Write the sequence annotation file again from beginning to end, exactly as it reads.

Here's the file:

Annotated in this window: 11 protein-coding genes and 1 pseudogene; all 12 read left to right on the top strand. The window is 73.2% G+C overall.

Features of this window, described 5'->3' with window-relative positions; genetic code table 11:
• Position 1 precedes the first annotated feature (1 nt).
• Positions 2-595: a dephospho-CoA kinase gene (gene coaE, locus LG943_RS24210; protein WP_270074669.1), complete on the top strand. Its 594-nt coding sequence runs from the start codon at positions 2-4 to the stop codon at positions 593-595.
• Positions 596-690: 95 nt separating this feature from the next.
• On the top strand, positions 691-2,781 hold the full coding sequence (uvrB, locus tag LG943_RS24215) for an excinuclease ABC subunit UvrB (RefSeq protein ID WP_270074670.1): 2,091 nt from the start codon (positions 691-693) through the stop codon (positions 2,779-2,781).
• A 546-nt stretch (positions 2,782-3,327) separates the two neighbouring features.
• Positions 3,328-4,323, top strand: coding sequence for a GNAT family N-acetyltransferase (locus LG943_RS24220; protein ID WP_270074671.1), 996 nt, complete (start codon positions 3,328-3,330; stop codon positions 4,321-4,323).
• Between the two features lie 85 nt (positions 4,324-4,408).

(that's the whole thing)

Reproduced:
Annotated in this window: 11 protein-coding genes and 1 pseudogene; all 12 read left to right on the top strand. The window is 73.2% G+C overall.

Features of this window, described 5'->3' with window-relative positions; genetic code table 11:
• Position 1 precedes the first annotated feature (1 nt).
• Positions 2-595: a dephospho-CoA kinase gene (gene coaE, locus LG943_RS24210; protein WP_270074669.1), complete on the top strand. Its 594-nt coding sequence runs from the start codon at positions 2-4 to the stop codon at positions 593-595.
• Positions 596-690: 95 nt separating this feature from the next.
• On the top strand, positions 691-2,781 hold the full coding sequence (uvrB, locus tag LG943_RS24215) for an excinuclease ABC subunit UvrB (RefSeq protein ID WP_270074670.1): 2,091 nt from the start codon (positions 691-693) through the stop codon (positions 2,779-2,781).
• A 546-nt stretch (positions 2,782-3,327) separates the two neighbouring features.
• Positions 3,328-4,323, top strand: coding sequence for a GNAT family N-acetyltransferase (locus LG943_RS24220; protein ID WP_270074671.1), 996 nt, complete (start codon positions 3,328-3,330; stop codon positions 4,321-4,323).
• Between the two features lie 85 nt (positions 4,324-4,408).